Author shares reference for student writers


Celina Bonifacio

Paco Quebral stands with Nancy Sommers after her lecture.

Nancy Sommers, co-author of A Writers Reference, gave a speech about her academic essay, ‘I Stand Here Writing,’ and spoke about the required college handbook for College Writing Program courses on Friday at the Warren Enters Theatre in Upton Hall.

Sommers shared her passion for writing and the difficulty that comes with it. She introduced something to the campus that could be used not only throughout a college student’s career, but also throughout future endeavors after college. A Writers Reference was adopted by the campus last year, and it’s also the most widely used textbook in America, Sommers said.

Sommer, who has taught at Harvard University since 1987, wanted a way to unify her life and write an essay to “show that it’s possible to be both personal and academic.” This was an experiment not just for herself, but for her students, too.

Sommers went into depth about the difficulty of making connections between what’s known as your ‘personal life’ and ‘academic life.’ Through ‘I Stand Here Writing,’ she showed what making personal connections to your writing looks like. She is a firm believer of writing toward your interest and that writing in college is an exciting time for students.

“You have to believe when you choose what you’re writing about in college you can learn something about yourself,” Sommers said.

Dr. Michele Ninacs, assistant professor of English and director of the college writing program, has been touched by Sommers essay, ‘I Stand Here Writing,’ which is a common reading assignment for students.

“Every text you create in your life is a representation of who you are as a human being,” Ninacs said.

She wants her students to know that they don’t have to write by formula anymore and leave their ideas out of a paper, a similar message the article from Sommers is communicating to students.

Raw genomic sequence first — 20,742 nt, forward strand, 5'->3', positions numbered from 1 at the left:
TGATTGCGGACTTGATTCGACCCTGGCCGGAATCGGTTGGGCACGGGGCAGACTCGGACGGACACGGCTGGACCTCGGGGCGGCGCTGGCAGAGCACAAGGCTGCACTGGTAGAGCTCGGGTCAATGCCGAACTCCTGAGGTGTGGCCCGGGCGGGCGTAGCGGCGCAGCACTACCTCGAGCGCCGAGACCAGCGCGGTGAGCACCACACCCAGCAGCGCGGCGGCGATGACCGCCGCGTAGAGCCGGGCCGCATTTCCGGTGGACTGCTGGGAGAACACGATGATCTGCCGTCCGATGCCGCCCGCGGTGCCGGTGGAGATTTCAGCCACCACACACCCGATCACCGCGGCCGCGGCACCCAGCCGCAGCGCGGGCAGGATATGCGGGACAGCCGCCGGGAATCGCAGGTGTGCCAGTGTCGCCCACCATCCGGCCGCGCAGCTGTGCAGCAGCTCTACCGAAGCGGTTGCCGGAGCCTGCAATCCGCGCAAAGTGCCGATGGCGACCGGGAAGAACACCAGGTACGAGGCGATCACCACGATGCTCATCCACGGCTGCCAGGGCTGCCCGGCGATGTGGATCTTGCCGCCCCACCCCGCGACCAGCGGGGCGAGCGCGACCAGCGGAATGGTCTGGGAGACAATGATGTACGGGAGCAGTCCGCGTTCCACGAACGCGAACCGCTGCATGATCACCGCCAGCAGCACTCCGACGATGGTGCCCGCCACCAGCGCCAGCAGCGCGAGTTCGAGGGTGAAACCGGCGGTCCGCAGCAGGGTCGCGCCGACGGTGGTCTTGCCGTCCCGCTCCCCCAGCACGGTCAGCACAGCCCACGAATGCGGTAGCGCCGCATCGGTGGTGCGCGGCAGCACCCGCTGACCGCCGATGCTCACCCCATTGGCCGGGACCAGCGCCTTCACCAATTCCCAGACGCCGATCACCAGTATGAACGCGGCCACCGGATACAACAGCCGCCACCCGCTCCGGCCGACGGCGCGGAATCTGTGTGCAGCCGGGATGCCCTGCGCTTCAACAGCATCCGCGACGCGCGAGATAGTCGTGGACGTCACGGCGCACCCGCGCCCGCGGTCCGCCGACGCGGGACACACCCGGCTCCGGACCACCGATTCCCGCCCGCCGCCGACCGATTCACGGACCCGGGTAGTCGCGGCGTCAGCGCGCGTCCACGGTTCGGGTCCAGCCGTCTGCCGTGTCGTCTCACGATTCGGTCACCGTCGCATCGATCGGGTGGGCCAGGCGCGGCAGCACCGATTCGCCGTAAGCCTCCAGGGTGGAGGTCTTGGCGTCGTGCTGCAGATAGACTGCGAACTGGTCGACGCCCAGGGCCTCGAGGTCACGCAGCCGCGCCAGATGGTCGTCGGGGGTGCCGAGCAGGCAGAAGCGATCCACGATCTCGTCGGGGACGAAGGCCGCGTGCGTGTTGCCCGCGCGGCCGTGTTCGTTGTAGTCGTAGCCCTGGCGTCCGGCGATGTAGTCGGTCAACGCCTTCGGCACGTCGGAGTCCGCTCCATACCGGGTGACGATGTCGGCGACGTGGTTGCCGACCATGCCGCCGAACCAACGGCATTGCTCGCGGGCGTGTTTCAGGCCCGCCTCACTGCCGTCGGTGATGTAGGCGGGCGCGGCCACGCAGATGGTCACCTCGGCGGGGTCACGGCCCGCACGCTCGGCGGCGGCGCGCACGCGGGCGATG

At the beginning of each semester, students are often faced with the difficulties of buying textbooks. A lot of them are expensive and students have to make the decision to buy it while wondering if it’ll be used or not throughout the semester.

Ninacs shared the lengthy process of making these decisions. Ninacs, and members of the CWP, felt that Sommers’ book was the best fit for the institution. After an extensive year of reviewing dozens of books, Sommers’ handbook was the winner. Eventually, the committee made the choice of what they thought was the best fit for students.

“Once we narrowed it down to two, we actually did focus groups with students, we did focus groups with faculty, we had the publishers and the authors of the book come in and did extensive interviewing,” Ninacs said.

Financial benefits were kept in mind in the decision-making process. Ninacs shared that instead of students having to purchase three different books for three CWP courses, this would be the only book needed for all three classes.

“We wanted to make sure that students had one book that would serve them for all of these courses and when they go on to writing intensive courses, as well,” Ninacs said. “When I hear feedback from students, they love the book. This is a book that will go on your bookshelf next to your dictionary.”

Ninacs believes that having one book was also helpful for faculty. With faculty obtaining knowledge and becoming engaged on how to properly use the handbook, it became frequently used in the classroom. In turn, this helped students get the most use out of their money.

Sommers has given speeches at many universities and hosted several workshops that help professors respond to student writers or how to use the handbook. She is a Braddock Award Winner, nonfiction writer, blogger, and has made three educational films in addition to leading to Harvard’s Expository Writing Program for 20 years.

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